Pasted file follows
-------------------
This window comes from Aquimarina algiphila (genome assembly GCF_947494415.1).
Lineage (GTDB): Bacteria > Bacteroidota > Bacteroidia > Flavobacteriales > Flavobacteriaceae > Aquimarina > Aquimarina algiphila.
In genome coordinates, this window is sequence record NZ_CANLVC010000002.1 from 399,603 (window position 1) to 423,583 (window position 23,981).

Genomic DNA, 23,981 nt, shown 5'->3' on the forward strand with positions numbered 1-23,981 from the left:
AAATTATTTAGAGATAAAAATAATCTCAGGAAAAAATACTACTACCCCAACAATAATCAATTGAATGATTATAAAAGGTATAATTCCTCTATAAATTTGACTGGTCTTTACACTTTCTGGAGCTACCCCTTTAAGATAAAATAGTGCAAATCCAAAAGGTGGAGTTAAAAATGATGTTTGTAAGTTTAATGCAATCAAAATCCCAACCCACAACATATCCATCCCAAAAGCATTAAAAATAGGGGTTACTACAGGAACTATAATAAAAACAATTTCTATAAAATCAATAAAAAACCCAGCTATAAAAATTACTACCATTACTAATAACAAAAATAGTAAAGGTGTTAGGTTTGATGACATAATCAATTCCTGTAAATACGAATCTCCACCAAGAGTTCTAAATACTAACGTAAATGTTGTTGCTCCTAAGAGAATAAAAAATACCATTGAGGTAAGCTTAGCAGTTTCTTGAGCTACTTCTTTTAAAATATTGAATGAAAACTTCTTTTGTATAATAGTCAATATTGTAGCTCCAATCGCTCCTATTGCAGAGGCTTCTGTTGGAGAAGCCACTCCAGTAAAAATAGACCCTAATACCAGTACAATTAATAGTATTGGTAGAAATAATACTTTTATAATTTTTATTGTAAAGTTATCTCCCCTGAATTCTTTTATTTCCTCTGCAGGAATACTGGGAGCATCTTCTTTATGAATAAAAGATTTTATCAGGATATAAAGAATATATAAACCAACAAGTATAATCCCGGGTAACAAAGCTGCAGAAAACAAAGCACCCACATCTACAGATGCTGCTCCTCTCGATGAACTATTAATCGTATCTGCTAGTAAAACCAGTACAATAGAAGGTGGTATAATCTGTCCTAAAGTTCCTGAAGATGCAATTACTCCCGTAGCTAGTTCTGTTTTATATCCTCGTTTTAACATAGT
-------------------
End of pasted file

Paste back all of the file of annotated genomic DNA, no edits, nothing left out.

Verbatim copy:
This window comes from Aquimarina algiphila (genome assembly GCF_947494415.1).
Lineage (GTDB): Bacteria > Bacteroidota > Bacteroidia > Flavobacteriales > Flavobacteriaceae > Aquimarina > Aquimarina algiphila.
In genome coordinates, this window is sequence record NZ_CANLVC010000002.1 from 399,603 (window position 1) to 423,583 (window position 23,981).

Genomic DNA, 23,981 nt, shown 5'->3' on the forward strand with positions numbered 1-23,981 from the left:
AAATTATTTAGAGATAAAAATAATCTCAGGAAAAAATACTACTACCCCAACAATAATCAATTGAATGATTATAAAAGGTATAATTCCTCTATAAATTTGACTGGTCTTTACACTTTCTGGAGCTACCCCTTTAAGATAAAATAGTGCAAATCCAAAAGGTGGAGTTAAAAATGATGTTTGTAAGTTTAATGCAATCAAAATCCCAACCCACAACATATCCATCCCAAAAGCATTAAAAATAGGGGTTACTACAGGAACTATAATAAAAACAATTTCTATAAAATCAATAAAAAACCCAGCTATAAAAATTACTACCATTACTAATAACAAAAATAGTAAAGGTGTTAGGTTTGATGACATAATCAATTCCTGTAAATACGAATCTCCACCAAGAGTTCTAAATACTAACGTAAATGTTGTTGCTCCTAAGAGAATAAAAAATACCATTGAGGTAAGCTTAGCAGTTTCTTGAGCTACTTCTTTTAAAATATTGAATGAAAACTTCTTTTGTATAATAGTCAATATTGTAGCTCCAATCGCTCCTATTGCAGAGGCTTCTGTTGGAGAAGCCACTCCAGTAAAAATAGACCCTAATACCAGTACAATTAATAGTATTGGTAGAAATAATACTTTTATAATTTTTATTGTAAAGTTATCTCCCCTGAATTCTTTTATTTCCTCTGCAGGAATACTGGGAGCATCTTCTTTATGAATAAAAGATTTTATCAGGATATAAAGAATATATAAACCAACAAGTATAATCCCGGGTAACAAAGCTGCAGAAAACAAAGCACCCACATCTACAGATGCTGCTCCTCTCGATGAACTATTAATCGTATCTGCTAGTAAAACCAGTACAATAGAAGGTGGTATAATCTGTCCTAAAGTTCCTGAAGATGCAATTACTCCCGTAGCTAGTTCTGTTTTATATCCTCGTTTTAACATAGT